Fisher and Frey distinguish between basic group work, which “primarily draws on existing knowledge,” and productive group work, in which “solving problems and identifying solutions are central thinking goals.” They also discuss ways to embed individual accountability in collaborative group work, a perennial issue.

Little in this chapter seemed entirely new, but it made the possibilities for productive collaborative learning seem endless.

Step 4: “Independent Learning: Applying What Has Been Taught”

This may have been my favorite chapter, and I didn’t expect it because the topic is the least flashy of the four methods of instruction: doing independent work, or “working and thinking alone.”

What made this chapter resonate is that it reminds us, over and over, to make the independent work we assign meaningful, whether it is done in class or for homework.

We can create such meaning by encouraging students to engage in metacognition and self-regulation, and we can foster their understanding by giving specific and clear feedback that helps them become even more self-directed.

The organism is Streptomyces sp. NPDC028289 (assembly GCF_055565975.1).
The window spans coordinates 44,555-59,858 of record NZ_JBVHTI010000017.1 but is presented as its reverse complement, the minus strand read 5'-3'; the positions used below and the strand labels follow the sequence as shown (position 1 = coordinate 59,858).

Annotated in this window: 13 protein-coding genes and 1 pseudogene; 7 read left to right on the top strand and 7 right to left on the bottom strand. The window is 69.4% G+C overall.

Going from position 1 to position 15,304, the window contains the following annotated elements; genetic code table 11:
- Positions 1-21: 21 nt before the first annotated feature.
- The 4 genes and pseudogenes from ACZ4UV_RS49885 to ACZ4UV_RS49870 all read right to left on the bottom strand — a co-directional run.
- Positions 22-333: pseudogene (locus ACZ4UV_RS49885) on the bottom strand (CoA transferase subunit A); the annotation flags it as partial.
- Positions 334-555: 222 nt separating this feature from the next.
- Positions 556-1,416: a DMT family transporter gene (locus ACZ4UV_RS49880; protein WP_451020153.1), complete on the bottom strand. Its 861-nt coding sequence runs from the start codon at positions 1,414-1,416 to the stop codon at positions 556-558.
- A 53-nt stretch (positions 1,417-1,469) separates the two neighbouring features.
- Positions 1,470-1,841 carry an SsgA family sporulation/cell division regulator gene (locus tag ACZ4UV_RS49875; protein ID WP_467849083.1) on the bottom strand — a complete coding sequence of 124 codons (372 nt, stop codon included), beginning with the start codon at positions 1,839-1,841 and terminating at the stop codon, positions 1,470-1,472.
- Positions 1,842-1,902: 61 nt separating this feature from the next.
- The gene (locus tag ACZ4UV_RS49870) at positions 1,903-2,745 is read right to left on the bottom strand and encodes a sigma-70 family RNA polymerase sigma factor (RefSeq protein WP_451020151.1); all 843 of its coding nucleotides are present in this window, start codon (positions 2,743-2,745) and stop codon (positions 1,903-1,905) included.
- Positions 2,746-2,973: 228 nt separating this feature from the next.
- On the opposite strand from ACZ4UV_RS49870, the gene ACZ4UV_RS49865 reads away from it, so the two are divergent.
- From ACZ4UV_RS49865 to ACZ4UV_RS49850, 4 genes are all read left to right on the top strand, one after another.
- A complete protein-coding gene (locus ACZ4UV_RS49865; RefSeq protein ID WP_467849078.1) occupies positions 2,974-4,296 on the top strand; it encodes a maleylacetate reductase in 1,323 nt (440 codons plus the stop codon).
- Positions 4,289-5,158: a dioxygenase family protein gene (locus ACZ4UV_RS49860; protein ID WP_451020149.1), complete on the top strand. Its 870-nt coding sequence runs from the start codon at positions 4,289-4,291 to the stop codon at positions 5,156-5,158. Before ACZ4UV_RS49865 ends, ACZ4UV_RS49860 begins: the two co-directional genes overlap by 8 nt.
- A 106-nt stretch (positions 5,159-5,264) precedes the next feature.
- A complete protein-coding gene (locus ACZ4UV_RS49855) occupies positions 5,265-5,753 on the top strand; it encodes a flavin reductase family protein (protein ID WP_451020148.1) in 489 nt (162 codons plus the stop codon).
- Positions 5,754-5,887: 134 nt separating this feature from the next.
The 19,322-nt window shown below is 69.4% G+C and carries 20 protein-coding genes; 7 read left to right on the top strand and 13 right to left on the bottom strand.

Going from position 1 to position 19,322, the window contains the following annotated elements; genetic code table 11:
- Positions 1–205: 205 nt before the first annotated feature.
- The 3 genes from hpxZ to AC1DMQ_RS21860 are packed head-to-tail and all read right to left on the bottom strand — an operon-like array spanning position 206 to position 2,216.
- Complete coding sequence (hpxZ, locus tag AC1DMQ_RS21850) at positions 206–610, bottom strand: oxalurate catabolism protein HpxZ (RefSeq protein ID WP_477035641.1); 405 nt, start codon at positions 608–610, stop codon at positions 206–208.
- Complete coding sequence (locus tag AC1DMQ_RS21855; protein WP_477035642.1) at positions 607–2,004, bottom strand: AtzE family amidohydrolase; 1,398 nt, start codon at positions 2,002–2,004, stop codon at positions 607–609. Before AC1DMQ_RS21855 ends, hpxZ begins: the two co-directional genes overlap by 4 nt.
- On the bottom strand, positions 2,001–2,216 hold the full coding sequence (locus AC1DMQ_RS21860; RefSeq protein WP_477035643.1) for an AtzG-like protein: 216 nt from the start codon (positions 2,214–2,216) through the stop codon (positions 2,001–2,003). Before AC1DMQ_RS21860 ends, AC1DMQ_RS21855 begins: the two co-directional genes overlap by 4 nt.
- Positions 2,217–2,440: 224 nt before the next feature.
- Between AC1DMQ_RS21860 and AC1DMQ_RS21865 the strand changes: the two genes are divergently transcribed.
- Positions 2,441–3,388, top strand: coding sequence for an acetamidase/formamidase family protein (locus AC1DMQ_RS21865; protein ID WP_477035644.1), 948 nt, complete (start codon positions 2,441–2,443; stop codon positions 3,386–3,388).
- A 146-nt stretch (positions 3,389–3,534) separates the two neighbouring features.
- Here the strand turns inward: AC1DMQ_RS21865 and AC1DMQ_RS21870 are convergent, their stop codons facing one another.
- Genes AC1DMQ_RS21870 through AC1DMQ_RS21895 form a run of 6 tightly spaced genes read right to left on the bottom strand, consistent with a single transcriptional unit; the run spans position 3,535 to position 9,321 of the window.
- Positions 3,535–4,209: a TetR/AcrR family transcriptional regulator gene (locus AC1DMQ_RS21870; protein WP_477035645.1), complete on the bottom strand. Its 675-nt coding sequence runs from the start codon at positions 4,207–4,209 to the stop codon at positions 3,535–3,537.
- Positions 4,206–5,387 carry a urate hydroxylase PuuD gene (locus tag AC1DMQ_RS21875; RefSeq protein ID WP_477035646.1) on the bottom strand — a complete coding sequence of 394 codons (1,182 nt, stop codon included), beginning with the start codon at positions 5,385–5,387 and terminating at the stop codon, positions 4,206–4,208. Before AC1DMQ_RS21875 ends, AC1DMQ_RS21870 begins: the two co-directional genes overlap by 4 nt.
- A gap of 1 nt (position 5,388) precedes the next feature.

There’s an excellent chart on “Developing Effective Homework Assignments,” sorted by the purpose of homework, that would make any teacher think twice about piling on problems or worksheets without giving a good reason why.

Summing Up

The last chapter offers a synthesis of how Fisher and Frey’s body of work connects with that of other big hitters in the field: with “Tomlinson and Imbeau’s (2010) differentiation of instruction, Wiggins and McTighe’s (2005) Understanding by Design (UbD®) process, and Popham’s (2008) take on formative and transformative assessment.”

This chapter is well worth reading for its theoretical background and also for its real-world unit plan on immigration for a middle school studies class.

Ultimately, Fisher and Frey end their book with an appeal to us as teachers to “reconsider how you learn. Think about the things you are good at and about how you got good.”

By thrusting us back into how we learned our own passions, they help us remember how nonlinear and messy the process may have been – and how grateful we were to the people who made the steps clear for us.

Sarah Cooper teaches eighth-grade U.S. history and is co-dean of faculty at Flintridge Preparatory School in La Canada, California. She lives just outside Los Angeles with her husband and two sons, both in elementary school.  She is the author of Making History Mine (Stenhouse, 2009) and writes and reviews books for MiddleWeb.